The Innkeepers is stocked with horror film tropes: the camera itself lurks, representing or embodying threat; when the characters move through space without a determinate goal, claustrophobia sets in under low, tight shots; the protagonist suffers from a morbid curiosity, a sign of both general intelligence and situational stupidity, an aspiration to self-realization and self-destruction. But director Ti West’s latest film, about a couple of employees eager to record proof of haunting at their notorious inn before its imminent and permanent closure (please keep that word in mind), is self-aware in at least the following respect. The early scares are setups, and Claire (Sara Paxton) falls for all of them.
This initial clever distance aligns Innkeepers with Scream, as opposed to I Know What You Did Last Summer. (N.B. I know fuck-all about horror films, so take my genre references with a grain of salt.) Unfortunately, this attempt to flout clichés ends up burning down the foundation of the edifice just as the roof tiles are being laid. Irony undercuts a belated and ill-grounded plunge into sincerity.
West’s The House of the Devil (2009) was a similarly paced but less playful film. That film was much more nerve-wracking, captivating, and brutal. Anthony Cohan-Miccio wrote an excellent, concise review of that film for TMT, closing with a lament that West hadn’t figured out a way to end the film without revealing the evil in the attic. Innkeepers is an inversion of House. Whereas the latter sustained from the beginning a teleological crescendo, bursting into an orgiastic disclosure (over-disclosure, for Cohan-Miccio), the former slips back and forth between affects and even theses. The terrible secrets of the inn’s basement themselves slide freely between the poles of historical tragedy, childish fantasy, and supernatural terrorism.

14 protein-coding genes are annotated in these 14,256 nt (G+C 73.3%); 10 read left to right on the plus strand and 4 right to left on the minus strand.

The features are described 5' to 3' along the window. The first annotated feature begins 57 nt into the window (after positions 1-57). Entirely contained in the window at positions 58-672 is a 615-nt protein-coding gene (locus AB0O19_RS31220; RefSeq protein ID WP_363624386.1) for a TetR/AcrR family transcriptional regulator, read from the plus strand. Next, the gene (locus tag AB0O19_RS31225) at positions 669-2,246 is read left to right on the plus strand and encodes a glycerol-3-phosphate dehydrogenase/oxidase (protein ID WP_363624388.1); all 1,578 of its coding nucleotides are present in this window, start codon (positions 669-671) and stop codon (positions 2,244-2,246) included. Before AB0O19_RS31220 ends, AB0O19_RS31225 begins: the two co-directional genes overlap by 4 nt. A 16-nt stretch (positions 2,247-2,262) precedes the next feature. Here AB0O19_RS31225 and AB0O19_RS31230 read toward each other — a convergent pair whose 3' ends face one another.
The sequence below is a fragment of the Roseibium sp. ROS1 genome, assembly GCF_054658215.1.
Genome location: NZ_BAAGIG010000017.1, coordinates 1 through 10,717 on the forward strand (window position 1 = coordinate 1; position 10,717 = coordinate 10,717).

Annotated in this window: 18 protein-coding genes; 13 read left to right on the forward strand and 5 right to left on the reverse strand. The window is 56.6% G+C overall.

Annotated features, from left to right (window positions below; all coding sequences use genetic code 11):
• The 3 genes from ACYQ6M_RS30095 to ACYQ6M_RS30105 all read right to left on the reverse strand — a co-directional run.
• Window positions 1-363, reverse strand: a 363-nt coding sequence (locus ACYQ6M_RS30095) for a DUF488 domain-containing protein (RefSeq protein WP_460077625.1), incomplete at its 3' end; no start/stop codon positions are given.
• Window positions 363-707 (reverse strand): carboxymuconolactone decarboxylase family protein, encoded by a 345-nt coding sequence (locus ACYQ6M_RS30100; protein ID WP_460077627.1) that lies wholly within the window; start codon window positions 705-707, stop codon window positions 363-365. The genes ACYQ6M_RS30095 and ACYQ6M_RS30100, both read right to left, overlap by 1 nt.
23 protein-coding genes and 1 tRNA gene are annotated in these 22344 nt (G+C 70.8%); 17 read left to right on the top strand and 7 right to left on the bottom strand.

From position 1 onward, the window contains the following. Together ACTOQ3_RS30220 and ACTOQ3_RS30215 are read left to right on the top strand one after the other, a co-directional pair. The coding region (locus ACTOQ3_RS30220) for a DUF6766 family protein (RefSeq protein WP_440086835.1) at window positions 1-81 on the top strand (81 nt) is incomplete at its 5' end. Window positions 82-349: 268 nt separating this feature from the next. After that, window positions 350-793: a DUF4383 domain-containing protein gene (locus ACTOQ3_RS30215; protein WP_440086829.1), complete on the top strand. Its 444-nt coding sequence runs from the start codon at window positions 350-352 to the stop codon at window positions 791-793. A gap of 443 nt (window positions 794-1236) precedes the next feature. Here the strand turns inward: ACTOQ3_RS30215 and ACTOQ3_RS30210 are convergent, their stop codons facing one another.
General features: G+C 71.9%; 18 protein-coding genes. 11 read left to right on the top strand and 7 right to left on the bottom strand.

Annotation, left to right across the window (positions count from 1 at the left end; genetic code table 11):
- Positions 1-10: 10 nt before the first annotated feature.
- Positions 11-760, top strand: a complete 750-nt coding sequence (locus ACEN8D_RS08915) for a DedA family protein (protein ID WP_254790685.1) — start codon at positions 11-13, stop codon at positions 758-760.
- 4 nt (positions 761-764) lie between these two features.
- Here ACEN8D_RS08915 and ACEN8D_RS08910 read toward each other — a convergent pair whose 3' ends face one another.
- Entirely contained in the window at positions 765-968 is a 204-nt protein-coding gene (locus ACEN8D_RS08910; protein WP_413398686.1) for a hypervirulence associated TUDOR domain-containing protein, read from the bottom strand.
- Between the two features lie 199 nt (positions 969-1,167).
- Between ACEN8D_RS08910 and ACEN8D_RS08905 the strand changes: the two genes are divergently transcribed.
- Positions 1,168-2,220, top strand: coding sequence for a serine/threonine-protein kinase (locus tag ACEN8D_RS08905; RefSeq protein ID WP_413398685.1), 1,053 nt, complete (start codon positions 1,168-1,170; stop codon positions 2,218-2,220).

When an aging actress-turned-healer (Kelly McGillis) arrives at the inn on its final weekend, Claire turns to her for help after recording the sound of the piano playing itself, or being played by the spirit of a woman killed in the basement. The healer explains that there is no ‘real’ (i.e., the real is not real); there are only states of being. These states are parallel environments, and a person can only swerve the mundane world into the spirit world through a will to magical perception. The healer tries to help Claire reconcile the mundane with the imaginary, the manifest with the latent. She asks Claire what she wants. Claire answers “to know.” But knowledge isn’t a desire, it’s a drive. Believing is seeing, not the other way around. The truth will set you free, but it will also deny you a way out.
Unfortunately, the film gives itself too many ways out. It pretends that its ambiguity is uncomfortable, but the ghostly presence lacks motivation. (House’s Satanism validated its suspense and suspension.) Whether it’s real or imaginary, the spirit element fails to express anything on its own; it’s merely kicked along by the momentum of the apparatus that needs to bring the viewer to the money shot. (Or the hole where a money shot should be, if we wish for that.)
The final shot of the film is of a door. Claire has either hyperventilated to death after locking herself in the boiler room, or she has been killed by a malicious spirit or spirits. The door is open. Interpretation is open. At the last moment, the door slams shut of its own accord; cut to black. Judging by his earlier work, I would have assumed West would know that closure doesn’t work on the viewer if the ambiguity it resolves isn’t unsettling. Ghost stories are about desire, and what West fails to do is inspire in his audience a desire to believe.